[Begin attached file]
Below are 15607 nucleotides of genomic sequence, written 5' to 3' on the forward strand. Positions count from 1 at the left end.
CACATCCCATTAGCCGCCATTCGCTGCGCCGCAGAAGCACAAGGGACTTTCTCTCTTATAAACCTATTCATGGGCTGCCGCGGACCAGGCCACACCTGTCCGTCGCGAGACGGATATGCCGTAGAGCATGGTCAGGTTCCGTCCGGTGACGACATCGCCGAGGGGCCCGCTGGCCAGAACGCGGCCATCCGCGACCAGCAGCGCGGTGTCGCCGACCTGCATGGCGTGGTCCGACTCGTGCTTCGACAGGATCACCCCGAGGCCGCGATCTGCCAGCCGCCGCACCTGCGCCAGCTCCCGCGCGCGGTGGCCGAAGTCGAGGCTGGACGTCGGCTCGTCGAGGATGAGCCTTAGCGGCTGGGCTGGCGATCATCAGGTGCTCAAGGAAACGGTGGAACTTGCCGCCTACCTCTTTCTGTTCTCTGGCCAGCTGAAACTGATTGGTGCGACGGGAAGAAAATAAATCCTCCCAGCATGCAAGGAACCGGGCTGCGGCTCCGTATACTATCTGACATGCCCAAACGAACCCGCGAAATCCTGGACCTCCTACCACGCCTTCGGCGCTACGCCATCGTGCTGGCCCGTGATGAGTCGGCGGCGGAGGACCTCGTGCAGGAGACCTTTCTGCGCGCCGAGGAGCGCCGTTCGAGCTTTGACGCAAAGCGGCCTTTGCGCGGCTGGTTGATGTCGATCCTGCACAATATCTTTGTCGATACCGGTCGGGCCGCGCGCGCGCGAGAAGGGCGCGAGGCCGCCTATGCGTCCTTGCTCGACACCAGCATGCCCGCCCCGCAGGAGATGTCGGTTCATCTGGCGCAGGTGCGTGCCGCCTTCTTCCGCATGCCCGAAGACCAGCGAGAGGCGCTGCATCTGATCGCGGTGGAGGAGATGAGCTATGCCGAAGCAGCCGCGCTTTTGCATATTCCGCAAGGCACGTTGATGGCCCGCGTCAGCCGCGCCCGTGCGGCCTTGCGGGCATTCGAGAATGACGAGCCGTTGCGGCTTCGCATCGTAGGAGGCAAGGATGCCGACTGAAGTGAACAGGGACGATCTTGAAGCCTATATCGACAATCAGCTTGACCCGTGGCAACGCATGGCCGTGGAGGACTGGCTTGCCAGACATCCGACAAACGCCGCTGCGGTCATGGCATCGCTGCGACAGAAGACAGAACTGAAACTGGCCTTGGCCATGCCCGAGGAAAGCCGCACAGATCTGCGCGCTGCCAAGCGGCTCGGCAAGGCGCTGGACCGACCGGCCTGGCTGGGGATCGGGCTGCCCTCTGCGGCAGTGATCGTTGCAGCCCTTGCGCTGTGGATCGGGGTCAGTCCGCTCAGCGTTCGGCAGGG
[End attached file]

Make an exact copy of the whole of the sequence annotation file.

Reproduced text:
Below are 15607 nucleotides of genomic sequence, written 5' to 3' on the forward strand. Positions count from 1 at the left end.
CACATCCCATTAGCCGCCATTCGCTGCGCCGCAGAAGCACAAGGGACTTTCTCTCTTATAAACCTATTCATGGGCTGCCGCGGACCAGGCCACACCTGTCCGTCGCGAGACGGATATGCCGTAGAGCATGGTCAGGTTCCGTCCGGTGACGACATCGCCGAGGGGCCCGCTGGCCAGAACGCGGCCATCCGCGACCAGCAGCGCGGTGTCGCCGACCTGCATGGCGTGGTCCGACTCGTGCTTCGACAGGATCACCCCGAGGCCGCGATCTGCCAGCCGCCGCACCTGCGCCAGCTCCCGCGCGCGGTGGCCGAAGTCGAGGCTGGACGTCGGCTCGTCGAGGATGAGCCTTAGCGGCTGGGCTGGCGATCATCAGGTGCTCAAGGAAACGGTGGAACTTGCCGCCTACCTCTTTCTGTTCTCTGGCCAGCTGAAACTGATTGGTGCGACGGGAAGAAAATAAATCCTCCCAGCATGCAAGGAACCGGGCTGCGGCTCCGTATACTATCTGACATGCCCAAACGAACCCGCGAAATCCTGGACCTCCTACCACGCCTTCGGCGCTACGCCATCGTGCTGGCCCGTGATGAGTCGGCGGCGGAGGACCTCGTGCAGGAGACCTTTCTGCGCGCCGAGGAGCGCCGTTCGAGCTTTGACGCAAAGCGGCCTTTGCGCGGCTGGTTGATGTCGATCCTGCACAATATCTTTGTCGATACCGGTCGGGCCGCGCGCGCGCGAGAAGGGCGCGAGGCCGCCTATGCGTCCTTGCTCGACACCAGCATGCCCGCCCCGCAGGAGATGTCGGTTCATCTGGCGCAGGTGCGTGCCGCCTTCTTCCGCATGCCCGAAGACCAGCGAGAGGCGCTGCATCTGATCGCGGTGGAGGAGATGAGCTATGCCGAAGCAGCCGCGCTTTTGCATATTCCGCAAGGCACGTTGATGGCCCGCGTCAGCCGCGCCCGTGCGGCCTTGCGGGCATTCGAGAATGACGAGCCGTTGCGGCTTCGCATCGTAGGAGGCAAGGATGCCGACTGAAGTGAACAGGGACGATCTTGAAGCCTATATCGACAATCAGCTTGACCCGTGGCAACGCATGGCCGTGGAGGACTGGCTTGCCAGACATCCGACAAACGCCGCTGCGGTCATGGCATCGCTGCGACAGAAGACAGAACTGAAACTGGCCTTGGCCATGCCCGAGGAAAGCCGCACAGATCTGCGCGCTGCCAAGCGGCTCGGCAAGGCGCTGGACCGACCGGCCTGGCTGGGGATCGGGCTGCCCTCTGCGGCAGTGATCGTTGCAGCCCTTGCGCTGTGGATCGGGGTCAGTCCGCTCAGCGTTCGGCAGGG